Report: 62 die in ATV accidents over a decade
Friday, August 19th 2005, 6:14 am
News On 6
OKLAHOMA CITY (AP) -- 62 people died and more than 350 were hospitalized from all-terrain vehicle accidents during an 11-year period in Oklahoma, according to a newly published study.
The report in the "Journal of the Oklahoma State Medical Association" said that from 1992 to 2002, 38 of the 62 people killed in such accidents suffered fatal brain injuries and 24 died from other types of injuries suffered in ATV accidents.
According to the data, which was collected by the Oklahoma State Department of Health's Injury Prevention Service, the number of ATV injuries doubled in 1999 and 2000 from the previous seven years.
Nationally, there was more than a 100 percent increase in ATV-related injuries and deaths from 1997 to 2002, the U.S. Consumer Product Safety Commission found.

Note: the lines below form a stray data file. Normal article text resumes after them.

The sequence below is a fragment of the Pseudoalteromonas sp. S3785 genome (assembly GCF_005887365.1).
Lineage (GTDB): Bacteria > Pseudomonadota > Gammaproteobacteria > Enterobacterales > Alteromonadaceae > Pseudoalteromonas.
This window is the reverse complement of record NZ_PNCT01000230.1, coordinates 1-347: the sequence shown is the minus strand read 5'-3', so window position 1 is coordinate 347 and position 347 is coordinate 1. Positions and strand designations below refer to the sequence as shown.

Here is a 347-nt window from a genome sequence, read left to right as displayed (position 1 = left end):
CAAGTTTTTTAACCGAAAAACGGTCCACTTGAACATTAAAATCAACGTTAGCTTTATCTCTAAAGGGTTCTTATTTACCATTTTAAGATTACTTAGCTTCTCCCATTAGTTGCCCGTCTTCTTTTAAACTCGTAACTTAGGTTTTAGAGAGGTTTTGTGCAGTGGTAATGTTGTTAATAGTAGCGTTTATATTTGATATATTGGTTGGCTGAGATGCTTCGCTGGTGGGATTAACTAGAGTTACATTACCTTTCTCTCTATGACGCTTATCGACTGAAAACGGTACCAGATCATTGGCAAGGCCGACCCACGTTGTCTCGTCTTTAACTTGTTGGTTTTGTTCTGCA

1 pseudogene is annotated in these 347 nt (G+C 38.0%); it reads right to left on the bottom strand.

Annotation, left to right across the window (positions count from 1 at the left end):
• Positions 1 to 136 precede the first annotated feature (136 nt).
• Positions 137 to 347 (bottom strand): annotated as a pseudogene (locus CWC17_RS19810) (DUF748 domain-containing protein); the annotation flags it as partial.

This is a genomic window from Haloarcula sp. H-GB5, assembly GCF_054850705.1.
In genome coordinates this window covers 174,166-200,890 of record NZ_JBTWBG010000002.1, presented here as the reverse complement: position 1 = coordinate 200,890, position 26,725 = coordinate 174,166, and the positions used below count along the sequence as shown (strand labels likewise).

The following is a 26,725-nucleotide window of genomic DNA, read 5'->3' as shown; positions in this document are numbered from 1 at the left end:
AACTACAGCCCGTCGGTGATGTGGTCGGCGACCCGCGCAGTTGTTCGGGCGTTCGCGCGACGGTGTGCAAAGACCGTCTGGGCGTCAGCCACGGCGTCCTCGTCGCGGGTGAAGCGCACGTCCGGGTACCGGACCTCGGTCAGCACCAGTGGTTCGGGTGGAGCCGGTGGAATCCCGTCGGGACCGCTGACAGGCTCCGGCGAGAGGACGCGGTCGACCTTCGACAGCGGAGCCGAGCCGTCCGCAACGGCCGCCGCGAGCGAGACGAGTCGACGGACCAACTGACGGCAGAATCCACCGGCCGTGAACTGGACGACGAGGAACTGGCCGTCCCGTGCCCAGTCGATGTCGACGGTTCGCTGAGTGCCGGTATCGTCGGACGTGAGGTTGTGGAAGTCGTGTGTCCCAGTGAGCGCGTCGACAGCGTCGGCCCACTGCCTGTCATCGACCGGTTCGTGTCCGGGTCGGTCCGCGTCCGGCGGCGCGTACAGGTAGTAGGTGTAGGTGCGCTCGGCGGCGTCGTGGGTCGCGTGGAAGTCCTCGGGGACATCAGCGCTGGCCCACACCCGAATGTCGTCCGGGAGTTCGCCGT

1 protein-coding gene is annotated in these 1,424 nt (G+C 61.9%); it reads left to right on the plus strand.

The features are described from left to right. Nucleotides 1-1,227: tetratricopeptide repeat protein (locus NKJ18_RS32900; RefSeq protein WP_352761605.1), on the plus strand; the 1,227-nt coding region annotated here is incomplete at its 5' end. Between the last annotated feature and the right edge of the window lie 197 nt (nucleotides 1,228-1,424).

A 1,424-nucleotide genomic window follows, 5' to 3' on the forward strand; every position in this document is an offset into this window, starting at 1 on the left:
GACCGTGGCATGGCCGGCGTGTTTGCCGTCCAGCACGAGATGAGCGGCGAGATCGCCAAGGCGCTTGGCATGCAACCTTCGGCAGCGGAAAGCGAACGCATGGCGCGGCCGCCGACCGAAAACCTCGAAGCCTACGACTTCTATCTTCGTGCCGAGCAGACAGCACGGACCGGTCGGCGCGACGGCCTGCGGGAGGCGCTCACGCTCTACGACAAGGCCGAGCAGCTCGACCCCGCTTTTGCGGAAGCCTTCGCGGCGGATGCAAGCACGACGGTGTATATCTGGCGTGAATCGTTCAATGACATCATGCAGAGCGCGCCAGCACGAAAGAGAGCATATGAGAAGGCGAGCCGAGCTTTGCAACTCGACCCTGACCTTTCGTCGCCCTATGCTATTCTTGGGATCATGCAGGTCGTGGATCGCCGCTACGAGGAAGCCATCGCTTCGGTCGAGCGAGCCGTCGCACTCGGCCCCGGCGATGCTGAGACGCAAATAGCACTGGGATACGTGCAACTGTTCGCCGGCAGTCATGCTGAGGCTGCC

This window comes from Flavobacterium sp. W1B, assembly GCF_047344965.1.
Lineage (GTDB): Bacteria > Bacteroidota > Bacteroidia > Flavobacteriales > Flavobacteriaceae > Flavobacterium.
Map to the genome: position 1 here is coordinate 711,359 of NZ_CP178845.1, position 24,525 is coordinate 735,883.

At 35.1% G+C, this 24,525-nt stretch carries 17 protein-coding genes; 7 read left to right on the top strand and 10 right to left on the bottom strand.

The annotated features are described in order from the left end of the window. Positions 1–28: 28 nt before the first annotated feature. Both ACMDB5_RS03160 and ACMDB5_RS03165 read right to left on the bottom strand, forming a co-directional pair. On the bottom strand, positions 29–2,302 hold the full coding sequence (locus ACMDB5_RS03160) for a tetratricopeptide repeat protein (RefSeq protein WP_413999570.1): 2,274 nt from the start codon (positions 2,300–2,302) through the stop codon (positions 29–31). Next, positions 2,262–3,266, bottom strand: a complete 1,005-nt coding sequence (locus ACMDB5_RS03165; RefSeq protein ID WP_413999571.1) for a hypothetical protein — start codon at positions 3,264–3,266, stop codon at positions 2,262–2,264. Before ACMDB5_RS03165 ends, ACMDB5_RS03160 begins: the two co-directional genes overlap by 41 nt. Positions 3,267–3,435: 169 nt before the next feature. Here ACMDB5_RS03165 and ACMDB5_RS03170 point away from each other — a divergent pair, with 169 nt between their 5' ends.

The commission also found that per riding hour, children under 16 were 54 percent more likely to be hurt than those over 16. Statistics also show that 95 percent of injured children were found to be driving ATVs larger than recommended for their age.
"ATV riders should understand the substantial risks of serious or fatal injuries associated with riding ATVs," state Health Commissioner Dr. Michael Crutcher said in a news release.
"Parents should know that ATVs are difficult to operate, and children often do not have the cognitive and physical ability to drive these vehicles safely."
Public health officials are recommending that child under 6 never be allowed to ride an ATV and that children always wear helmets and goggles when riding ATVs.